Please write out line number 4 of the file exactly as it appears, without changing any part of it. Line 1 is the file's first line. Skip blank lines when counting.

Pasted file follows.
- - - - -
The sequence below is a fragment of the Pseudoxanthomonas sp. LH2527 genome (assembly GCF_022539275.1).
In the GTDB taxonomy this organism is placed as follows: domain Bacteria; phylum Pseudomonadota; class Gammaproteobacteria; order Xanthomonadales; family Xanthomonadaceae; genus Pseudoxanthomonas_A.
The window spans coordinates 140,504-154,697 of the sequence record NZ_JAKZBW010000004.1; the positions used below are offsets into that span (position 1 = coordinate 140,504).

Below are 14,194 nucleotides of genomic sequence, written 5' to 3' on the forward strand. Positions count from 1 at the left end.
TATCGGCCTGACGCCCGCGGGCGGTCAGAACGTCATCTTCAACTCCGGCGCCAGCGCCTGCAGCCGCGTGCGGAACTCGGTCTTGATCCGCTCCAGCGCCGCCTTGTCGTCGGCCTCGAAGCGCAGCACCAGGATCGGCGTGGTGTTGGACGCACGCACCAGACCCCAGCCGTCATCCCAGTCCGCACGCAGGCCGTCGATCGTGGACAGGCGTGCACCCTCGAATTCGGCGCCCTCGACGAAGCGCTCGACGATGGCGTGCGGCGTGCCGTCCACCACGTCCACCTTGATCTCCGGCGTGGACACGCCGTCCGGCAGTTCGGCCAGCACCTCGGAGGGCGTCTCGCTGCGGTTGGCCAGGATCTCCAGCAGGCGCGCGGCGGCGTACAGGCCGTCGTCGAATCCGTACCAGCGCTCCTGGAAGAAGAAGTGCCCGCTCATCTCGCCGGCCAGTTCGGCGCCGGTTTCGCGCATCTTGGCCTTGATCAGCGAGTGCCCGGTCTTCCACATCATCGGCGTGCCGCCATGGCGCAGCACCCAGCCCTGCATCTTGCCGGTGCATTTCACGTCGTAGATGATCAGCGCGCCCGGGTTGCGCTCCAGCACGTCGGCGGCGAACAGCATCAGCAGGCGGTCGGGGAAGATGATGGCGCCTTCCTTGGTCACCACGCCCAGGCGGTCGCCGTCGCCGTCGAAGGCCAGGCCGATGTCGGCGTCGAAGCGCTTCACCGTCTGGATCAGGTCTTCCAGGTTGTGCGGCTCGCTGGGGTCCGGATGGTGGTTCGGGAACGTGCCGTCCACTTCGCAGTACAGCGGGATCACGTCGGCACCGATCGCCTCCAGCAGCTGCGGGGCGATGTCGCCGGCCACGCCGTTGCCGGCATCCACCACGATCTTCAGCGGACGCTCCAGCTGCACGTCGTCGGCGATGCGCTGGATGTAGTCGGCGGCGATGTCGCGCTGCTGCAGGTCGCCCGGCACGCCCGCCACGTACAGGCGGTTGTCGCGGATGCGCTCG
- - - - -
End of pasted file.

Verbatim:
Below are 14,194 nucleotides of genomic sequence, written 5' to 3' on the forward strand. Positions count from 1 at the left end.